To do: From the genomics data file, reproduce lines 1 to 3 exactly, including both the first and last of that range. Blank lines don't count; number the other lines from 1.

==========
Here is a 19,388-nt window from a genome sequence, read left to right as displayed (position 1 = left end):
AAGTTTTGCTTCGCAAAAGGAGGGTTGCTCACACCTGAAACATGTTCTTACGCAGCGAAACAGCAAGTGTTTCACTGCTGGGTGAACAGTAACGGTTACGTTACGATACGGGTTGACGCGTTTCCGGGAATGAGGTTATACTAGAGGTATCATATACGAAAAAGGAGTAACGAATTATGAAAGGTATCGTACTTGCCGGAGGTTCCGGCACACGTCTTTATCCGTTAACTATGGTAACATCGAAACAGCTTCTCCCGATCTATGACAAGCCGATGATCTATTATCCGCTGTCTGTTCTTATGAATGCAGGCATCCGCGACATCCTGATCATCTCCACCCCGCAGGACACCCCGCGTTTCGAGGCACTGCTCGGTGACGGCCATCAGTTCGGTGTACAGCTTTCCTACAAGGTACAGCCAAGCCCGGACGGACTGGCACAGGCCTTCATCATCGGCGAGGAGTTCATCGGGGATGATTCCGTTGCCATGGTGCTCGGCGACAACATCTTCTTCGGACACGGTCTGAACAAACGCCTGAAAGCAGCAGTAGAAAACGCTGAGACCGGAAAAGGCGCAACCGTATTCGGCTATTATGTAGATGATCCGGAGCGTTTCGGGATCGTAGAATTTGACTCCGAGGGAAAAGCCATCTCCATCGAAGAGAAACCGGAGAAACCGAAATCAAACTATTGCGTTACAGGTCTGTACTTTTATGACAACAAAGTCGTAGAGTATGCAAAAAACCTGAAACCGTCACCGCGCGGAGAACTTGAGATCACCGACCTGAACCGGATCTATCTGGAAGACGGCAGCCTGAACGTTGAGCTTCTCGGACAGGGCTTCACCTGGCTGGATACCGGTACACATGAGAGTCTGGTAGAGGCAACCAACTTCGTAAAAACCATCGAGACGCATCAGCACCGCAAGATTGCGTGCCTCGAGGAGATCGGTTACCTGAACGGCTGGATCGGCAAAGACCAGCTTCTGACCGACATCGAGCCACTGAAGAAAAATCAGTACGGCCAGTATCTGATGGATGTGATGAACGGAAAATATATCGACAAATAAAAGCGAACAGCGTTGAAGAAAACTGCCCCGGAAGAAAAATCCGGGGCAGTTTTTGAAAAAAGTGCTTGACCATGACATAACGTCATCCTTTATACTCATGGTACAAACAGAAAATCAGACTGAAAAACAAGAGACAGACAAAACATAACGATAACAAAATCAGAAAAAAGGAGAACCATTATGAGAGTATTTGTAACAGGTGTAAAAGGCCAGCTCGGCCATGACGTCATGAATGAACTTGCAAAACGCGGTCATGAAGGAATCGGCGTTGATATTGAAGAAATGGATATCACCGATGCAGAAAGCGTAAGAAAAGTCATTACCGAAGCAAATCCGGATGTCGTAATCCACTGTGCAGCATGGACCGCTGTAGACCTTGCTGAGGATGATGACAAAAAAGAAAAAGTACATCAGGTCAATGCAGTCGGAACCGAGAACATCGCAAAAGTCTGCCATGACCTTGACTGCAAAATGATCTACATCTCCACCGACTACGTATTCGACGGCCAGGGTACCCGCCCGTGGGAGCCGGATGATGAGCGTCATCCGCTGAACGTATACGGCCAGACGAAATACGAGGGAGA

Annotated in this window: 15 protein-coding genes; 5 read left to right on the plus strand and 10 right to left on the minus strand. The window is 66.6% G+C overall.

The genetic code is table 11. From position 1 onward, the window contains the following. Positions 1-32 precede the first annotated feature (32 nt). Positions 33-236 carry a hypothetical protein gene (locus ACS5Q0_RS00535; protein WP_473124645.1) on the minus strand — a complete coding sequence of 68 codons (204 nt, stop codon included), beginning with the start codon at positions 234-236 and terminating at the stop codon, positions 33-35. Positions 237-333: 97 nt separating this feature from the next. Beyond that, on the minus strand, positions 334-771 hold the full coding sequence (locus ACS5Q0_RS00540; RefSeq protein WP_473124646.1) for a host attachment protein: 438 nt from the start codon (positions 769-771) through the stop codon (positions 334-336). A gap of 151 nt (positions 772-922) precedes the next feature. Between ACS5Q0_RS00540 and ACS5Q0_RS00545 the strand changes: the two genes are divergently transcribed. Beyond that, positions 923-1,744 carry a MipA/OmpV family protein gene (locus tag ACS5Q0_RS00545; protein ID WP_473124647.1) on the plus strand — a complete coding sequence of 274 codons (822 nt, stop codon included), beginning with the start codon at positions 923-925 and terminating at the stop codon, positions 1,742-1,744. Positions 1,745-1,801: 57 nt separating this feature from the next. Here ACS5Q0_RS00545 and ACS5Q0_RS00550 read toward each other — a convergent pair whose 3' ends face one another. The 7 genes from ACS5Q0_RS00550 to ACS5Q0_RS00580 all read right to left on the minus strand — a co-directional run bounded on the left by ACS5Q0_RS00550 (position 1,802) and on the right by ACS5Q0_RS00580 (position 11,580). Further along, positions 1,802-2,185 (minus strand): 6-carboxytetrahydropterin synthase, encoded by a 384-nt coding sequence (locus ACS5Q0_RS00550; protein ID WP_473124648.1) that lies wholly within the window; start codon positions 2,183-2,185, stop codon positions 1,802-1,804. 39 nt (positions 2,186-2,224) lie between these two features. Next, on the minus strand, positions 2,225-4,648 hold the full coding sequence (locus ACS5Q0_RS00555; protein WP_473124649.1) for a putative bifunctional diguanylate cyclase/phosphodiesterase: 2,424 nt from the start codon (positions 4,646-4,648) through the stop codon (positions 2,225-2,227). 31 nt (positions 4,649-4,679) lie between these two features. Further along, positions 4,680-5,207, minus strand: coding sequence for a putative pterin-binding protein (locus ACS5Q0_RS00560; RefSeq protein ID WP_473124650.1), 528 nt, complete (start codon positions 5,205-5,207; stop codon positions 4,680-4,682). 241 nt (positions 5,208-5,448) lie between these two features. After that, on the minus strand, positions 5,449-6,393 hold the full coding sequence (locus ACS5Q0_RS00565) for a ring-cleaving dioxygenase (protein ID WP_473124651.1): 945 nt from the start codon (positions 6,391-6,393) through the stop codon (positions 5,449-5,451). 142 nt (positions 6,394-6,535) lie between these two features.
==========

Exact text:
Here is a 19,388-nt window from a genome sequence, read left to right as displayed (position 1 = left end):
AAGTTTTGCTTCGCAAAAGGAGGGTTGCTCACACCTGAAACATGTTCTTACGCAGCGAAACAGCAAGTGTTTCACTGCTGGGTGAACAGTAACGGTTACGTTACGATACGGGTTGACGCGTTTCCGGGAATGAGGTTATACTAGAGGTATCATATACGAAAAAGGAGTAACGAATTATGAAAGGTATCGTACTTGCCGGAGGTTCCGGCACACGTCTTTATCCGTTAACTATGGTAACATCGAAACAGCTTCTCCCGATCTATGACAAGCCGATGATCTATTATCCGCTGTCTGTTCTTATGAATGCAGGCATCCGCGACATCCTGATCATCTCCACCCCGCAGGACACCCCGCGTTTCGAGGCACTGCTCGGTGACGGCCATCAGTTCGGTGTACAGCTTTCCTACAAGGTACAGCCAAGCCCGGACGGACTGGCACAGGCCTTCATCATCGGCGAGGAGTTCATCGGGGATGATTCCGTTGCCATGGTGCTCGGCGACAACATCTTCTTCGGACACGGTCTGAACAAACGCCTGAAAGCAGCAGTAGAAAACGCTGAGACCGGAAAAGGCGCAACCGTATTCGGCTATTATGTAGATGATCCGGAGCGTTTCGGGATCGTAGAATTTGACTCCGAGGGAAAAGCCATCTCCATCGAAGAGAAACCGGAGAAACCGAAATCAAACTATTGCGTTACAGGTCTGTACTTTTATGACAACAAAGTCGTAGAGTATGCAAAAAACCTGAAACCGTCACCGCGCGGAGAACTTGAGATCACCGACCTGAACCGGATCTATCTGGAAGACGGCAGCCTGAACGTTGAGCTTCTCGGACAGGGCTTCACCTGGCTGGATACCGGTACACATGAGAGTCTGGTAGAGGCAACCAACTTCGTAAAAACCATCGAGACGCATCAGCACCGCAAGATTGCGTGCCTCGAGGAGATCGGTTACCTGAACGGCTGGATCGGCAAAGACCAGCTTCTGACCGACATCGAGCCACTGAAGAAAAATCAGTACGGCCAGTATCTGATGGATGTGATGAACGGAAAATATATCGACAAATAAAAGCGAACAGCGTTGAAGAAAACTGCCCCGGAAGAAAAATCCGGGGCAGTTTTTGAAAAAAGTGCTTGACCATGACATAACGTCATCCTTTATACTCATGGTACAAACAGAAAATCAGACTGAAAAACAAGAGACAGACAAAACATAACGATAACAAAATCAGAAAAAAGGAGAACCATTATGAGAGTATTTGTAACAGGTGTAAAAGGCCAGCTCGGCCATGACGTCATGAATGAACTTGCAAAACGCGGTCATGAAGGAATCGGCGTTGATATTGAAGAAATGGATATCACCGATGCAGAAAGCGTAAGAAAAGTCATTACCGAAGCAAATCCGGATGTCGTAATCCACTGTGCAGCATGGACCGCTGTAGACCTTGCTGAGGATGATGACAAAAAAGAAAAAGTACATCAGGTCAATGCAGTCGGAACCGAGAACATCGCAAAAGTCTGCCATGACCTTGACTGCAAAATGATCTACATCTCCACCGACTACGTATTCGACGGCCAGGGTACCCGCCCGTGGGAGCCGGATGATGAGCGTCATCCGCTGAACGTATACGGCCAGACGAAATACGAGGGAGA

Annotated in this window: 15 protein-coding genes; 5 read left to right on the plus strand and 10 right to left on the minus strand. The window is 66.6% G+C overall.